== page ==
Search Engine Marketing
Search engine marketing is remarkable because, unlike almost every other form of marketing, it does not rely on the interruption technique. Think again for a moment about what I've called old-rules marketing and its interruption-based advertising techniques. As I've discussed in previous chapters, the old rules required you to interrupt TV viewers and hope they weren't already flipping to another channel, interrupt people as they sorted through the mail and hope your message wouldn't go into the junk mail pile, or interrupt magazine readers and hope they would pause at your stinky pull-out perfume sample. These days, ads are everywhere—on signs along the highway, on the sides of supermarket carts, in elevators. These interruptions are not only annoying for consumers (and harmful to a brand if overdone) but also increasingly ineffective.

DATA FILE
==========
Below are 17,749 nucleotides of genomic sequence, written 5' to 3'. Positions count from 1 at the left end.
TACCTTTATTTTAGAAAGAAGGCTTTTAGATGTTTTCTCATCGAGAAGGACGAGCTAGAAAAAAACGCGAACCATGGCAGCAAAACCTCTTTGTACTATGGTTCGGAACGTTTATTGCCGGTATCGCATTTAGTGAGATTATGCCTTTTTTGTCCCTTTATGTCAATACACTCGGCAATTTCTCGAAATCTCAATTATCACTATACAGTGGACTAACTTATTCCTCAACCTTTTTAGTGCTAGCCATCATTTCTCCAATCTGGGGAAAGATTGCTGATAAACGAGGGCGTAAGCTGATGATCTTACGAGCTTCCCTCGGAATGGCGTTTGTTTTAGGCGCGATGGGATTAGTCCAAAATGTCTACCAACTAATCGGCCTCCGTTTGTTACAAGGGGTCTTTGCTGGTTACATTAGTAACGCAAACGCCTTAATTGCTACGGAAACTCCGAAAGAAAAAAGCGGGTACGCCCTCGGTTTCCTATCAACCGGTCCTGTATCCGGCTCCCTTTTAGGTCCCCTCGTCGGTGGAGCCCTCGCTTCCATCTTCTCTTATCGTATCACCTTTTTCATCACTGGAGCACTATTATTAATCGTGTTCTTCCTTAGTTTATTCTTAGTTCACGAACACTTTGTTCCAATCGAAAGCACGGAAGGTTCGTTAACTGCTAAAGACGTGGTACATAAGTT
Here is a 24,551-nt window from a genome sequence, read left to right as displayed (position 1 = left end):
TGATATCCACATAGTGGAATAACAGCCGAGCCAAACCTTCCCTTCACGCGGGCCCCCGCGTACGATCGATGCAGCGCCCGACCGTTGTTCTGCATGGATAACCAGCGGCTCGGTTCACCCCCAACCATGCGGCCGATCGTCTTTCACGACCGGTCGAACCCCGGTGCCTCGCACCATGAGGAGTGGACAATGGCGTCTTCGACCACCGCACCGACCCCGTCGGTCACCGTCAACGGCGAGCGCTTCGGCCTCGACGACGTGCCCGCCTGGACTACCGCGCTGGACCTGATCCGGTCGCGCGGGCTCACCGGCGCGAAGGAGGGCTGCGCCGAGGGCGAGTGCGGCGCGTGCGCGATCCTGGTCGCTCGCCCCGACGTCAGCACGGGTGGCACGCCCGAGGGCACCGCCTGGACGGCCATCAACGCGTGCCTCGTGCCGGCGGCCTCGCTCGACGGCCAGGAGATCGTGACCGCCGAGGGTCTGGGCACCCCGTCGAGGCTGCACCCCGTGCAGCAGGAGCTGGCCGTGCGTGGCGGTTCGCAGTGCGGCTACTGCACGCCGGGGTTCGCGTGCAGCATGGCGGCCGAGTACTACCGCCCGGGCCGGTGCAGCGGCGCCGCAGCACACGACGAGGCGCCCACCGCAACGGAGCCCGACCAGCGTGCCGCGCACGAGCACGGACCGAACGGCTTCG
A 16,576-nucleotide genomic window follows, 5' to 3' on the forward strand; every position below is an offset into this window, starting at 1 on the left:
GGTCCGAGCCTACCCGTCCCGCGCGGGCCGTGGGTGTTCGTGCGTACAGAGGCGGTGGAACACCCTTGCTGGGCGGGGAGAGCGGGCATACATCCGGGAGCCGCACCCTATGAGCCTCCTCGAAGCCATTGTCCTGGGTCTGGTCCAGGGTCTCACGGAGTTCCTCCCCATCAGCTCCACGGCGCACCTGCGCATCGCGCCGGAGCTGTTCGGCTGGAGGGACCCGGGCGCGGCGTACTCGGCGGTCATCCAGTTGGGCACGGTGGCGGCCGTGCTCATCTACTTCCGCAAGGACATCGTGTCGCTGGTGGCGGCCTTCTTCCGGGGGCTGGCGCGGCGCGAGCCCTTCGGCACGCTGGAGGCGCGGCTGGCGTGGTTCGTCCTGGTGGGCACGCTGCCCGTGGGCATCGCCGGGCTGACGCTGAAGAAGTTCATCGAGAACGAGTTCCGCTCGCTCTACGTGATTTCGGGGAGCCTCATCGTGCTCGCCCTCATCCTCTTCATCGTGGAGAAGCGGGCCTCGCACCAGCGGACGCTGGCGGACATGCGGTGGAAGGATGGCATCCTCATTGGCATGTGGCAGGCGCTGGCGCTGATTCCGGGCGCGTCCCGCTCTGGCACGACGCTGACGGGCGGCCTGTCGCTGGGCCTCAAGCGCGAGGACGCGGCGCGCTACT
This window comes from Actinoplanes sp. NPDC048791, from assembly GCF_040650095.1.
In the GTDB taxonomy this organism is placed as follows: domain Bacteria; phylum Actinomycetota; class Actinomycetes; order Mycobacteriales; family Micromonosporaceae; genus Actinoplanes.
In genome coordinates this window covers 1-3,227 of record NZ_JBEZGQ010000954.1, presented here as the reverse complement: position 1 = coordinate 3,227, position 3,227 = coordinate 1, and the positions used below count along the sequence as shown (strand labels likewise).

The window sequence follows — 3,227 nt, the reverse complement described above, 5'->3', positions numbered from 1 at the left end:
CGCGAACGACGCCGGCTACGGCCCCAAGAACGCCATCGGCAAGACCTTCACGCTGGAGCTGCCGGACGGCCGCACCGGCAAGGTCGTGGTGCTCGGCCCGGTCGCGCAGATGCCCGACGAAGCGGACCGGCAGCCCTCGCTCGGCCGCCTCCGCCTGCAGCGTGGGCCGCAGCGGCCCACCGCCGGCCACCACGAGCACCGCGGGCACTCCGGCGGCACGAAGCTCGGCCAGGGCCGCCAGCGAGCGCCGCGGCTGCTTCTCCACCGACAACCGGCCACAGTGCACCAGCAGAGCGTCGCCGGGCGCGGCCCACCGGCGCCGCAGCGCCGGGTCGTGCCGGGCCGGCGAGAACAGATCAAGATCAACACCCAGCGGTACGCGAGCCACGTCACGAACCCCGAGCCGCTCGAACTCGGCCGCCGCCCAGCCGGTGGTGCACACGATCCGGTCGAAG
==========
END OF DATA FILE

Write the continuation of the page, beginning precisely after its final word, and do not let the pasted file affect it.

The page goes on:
Now think about how you use search engines. Unlike nontargeted, interruption-based advertising, the information that appears in search engines after you've typed in a phrase is content you actually want to see. You're actually looking for it. This should be a marketer's dream come true.
For example, on January 4, 2011, Boston Celtics big man Shaquille O'Neal was on David Letterman's talk show. He was discussing how he had enjoyed his life in Boston since he joined the team at the beginning of the season. It turns out that Shaq found his multimillion-dollar house on Google! “I live in a small town called Sudbury,” ...